LONG after they’re over, they’ll surely be remembered; certainly, if the build-up is anything to go by, ‘The Games’ will be impossible to forget.
Often the significance of an event is remembered by its date: Neil Armstrong’s first steps on the moon on July 21, 1969; HM the Queen’s Coronation on June 2, 1953 alongside Sherpa Norgay Tensing and Sir Edmund Hillary’s Ascent of Everest, the assassination of President John Kennedy on November 22, 1963 and then, possibly the date in this millennium which no-one can ever forget, the attack on the Twin Towers in New York on September 11, 2001.
Let us hope and pray that, when July 27 finally appears, these Olympic Games will celebrate all that is best in athleticism and fair play and striving to be the very best one can.
The date may well be remembered, but of more significance is what will have occurred in terms of competition, behaviour, attitude and fulfilment.
Today is a day I well remember in 1989, as on that day I watched the musical ‘Les Miserables’ from the book of the same name written by Victor Hugo (and I still have the ticket!).
The date is largely immaterial because what is most important is what happened: a French bishop gives a convict a sense of value as a human being, offers him hospitality and complete forgiveness for stealing from him and gives him a new start to his life.
Bishop Myriel Bienvenu’s influence over Jean Valjean the convict is incalculable and that produces a change of heart, a love of and a desire to serve others, which far exceeds anything the bishop could ever have imagined would happen to this needy prisoner.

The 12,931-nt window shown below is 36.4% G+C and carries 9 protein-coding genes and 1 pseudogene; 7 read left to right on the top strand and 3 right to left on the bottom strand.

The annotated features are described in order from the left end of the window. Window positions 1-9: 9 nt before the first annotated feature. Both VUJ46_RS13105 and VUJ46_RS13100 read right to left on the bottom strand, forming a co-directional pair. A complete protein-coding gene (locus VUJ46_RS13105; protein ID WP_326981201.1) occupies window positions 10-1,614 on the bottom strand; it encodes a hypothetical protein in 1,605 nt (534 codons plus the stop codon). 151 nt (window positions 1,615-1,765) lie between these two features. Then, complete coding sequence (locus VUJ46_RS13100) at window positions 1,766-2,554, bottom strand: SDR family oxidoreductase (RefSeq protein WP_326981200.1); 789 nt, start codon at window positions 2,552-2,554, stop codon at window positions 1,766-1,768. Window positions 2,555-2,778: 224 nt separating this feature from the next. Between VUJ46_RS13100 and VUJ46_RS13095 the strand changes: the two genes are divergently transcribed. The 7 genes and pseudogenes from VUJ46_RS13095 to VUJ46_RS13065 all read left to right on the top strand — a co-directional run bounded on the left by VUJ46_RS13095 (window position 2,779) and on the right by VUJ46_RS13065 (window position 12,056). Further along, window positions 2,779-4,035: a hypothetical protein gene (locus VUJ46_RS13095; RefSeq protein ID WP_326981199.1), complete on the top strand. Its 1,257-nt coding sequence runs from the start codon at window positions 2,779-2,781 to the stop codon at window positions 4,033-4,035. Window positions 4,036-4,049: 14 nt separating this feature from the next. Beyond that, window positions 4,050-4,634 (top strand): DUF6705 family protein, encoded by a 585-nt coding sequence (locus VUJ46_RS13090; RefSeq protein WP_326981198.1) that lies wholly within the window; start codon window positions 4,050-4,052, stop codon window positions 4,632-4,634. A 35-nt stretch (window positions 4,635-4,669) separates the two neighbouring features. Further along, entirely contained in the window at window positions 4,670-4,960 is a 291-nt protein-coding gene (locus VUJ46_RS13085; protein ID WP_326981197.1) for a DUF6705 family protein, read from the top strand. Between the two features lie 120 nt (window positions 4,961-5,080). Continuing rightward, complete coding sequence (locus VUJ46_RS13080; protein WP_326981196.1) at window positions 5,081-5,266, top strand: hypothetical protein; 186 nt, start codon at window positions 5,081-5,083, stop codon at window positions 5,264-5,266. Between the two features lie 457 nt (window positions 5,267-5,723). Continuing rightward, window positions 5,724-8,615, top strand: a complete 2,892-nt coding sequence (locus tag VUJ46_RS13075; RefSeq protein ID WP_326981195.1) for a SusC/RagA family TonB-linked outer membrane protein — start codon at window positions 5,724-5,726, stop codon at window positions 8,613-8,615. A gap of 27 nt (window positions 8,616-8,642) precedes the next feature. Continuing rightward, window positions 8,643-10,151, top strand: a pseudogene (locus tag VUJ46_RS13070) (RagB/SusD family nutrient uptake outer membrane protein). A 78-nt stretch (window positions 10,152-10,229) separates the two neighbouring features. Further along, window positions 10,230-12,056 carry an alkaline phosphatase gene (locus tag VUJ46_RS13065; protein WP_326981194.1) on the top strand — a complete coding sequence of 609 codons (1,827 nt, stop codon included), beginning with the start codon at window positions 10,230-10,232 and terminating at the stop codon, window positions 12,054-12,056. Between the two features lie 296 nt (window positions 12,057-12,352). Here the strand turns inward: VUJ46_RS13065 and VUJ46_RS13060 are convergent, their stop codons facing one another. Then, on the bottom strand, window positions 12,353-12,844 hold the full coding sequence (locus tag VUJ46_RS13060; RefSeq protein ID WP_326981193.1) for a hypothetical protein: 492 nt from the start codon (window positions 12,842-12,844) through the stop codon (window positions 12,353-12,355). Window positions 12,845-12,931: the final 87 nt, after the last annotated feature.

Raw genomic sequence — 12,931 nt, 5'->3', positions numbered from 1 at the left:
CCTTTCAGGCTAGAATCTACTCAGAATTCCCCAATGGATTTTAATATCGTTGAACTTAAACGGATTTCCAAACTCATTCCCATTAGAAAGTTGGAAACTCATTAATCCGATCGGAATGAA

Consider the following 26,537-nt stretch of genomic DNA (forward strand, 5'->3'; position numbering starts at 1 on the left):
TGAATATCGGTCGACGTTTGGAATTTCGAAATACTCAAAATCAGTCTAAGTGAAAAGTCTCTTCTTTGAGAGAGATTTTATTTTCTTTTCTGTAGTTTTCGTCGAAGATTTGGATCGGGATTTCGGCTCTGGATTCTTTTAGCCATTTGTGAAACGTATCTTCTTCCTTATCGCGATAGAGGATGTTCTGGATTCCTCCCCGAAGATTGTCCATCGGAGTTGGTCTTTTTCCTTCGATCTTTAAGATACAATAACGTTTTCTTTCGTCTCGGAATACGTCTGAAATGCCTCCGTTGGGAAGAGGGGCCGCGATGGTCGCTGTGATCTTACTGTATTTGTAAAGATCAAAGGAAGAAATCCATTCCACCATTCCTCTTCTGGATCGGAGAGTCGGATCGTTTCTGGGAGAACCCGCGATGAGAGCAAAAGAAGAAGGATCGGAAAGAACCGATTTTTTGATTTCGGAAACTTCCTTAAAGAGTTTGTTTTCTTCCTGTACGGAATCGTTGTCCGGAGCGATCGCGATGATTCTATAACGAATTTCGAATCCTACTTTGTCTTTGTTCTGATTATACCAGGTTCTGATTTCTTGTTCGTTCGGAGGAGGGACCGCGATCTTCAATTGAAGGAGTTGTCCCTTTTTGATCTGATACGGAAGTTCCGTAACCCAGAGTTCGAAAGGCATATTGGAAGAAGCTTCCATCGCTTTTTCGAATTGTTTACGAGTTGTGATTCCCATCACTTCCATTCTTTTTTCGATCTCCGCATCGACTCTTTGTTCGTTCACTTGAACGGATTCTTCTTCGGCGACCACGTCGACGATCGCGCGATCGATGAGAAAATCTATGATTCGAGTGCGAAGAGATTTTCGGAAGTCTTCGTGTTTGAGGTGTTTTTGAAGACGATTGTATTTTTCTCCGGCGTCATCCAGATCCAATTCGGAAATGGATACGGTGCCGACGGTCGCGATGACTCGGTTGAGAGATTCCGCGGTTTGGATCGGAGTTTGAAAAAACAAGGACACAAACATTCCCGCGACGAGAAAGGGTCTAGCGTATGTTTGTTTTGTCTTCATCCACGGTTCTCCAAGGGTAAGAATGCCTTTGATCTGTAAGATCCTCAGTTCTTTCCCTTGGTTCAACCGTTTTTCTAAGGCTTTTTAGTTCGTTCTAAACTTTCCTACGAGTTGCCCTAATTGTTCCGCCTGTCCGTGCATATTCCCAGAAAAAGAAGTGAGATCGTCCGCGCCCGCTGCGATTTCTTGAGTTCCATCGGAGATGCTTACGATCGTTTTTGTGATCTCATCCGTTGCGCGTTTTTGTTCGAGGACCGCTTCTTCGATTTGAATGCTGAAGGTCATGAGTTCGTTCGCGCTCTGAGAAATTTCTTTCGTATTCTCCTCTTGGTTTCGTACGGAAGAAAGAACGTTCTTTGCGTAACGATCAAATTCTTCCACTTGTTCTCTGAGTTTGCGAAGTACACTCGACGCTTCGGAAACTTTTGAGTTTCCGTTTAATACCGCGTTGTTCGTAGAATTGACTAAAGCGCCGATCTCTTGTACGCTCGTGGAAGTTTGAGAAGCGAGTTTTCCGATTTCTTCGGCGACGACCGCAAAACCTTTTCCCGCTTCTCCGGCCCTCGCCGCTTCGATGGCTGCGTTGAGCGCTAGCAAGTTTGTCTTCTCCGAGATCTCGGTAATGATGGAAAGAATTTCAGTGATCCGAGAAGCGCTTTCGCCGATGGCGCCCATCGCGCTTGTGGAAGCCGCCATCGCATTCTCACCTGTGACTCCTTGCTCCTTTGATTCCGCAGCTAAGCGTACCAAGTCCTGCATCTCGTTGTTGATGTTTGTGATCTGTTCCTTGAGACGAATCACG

That prisoner went on to affect so many others for the rest of his life and he alone knew it was due to a bishop’s trust in him that he could offer to others forgiveness, gentleness, peace and hope, the characteristics of Jesus Christ’s grace.
We will never know the precise date of the Crucifixion and the Resurrection but that does not prevent us from holding on to the truth of these historic events which occurred in Jerusalem in AD 32 – events which turned the world upside down and changed lives, just as lives are changed today, 10 days after Easter 2012, a little less than 2000 years after Jesus rose from the dead.
Now that is some statistic, some truth, some date to be remembered in a year when many Olympic timings and dates will bring a fantastic sense of achievement to the winners and great joy for all of us who watch and remember.
The Rev John Murdoch, minister of Largo & Newburn and Largo St David’s Parish Churches, writes in the East Fife Mail.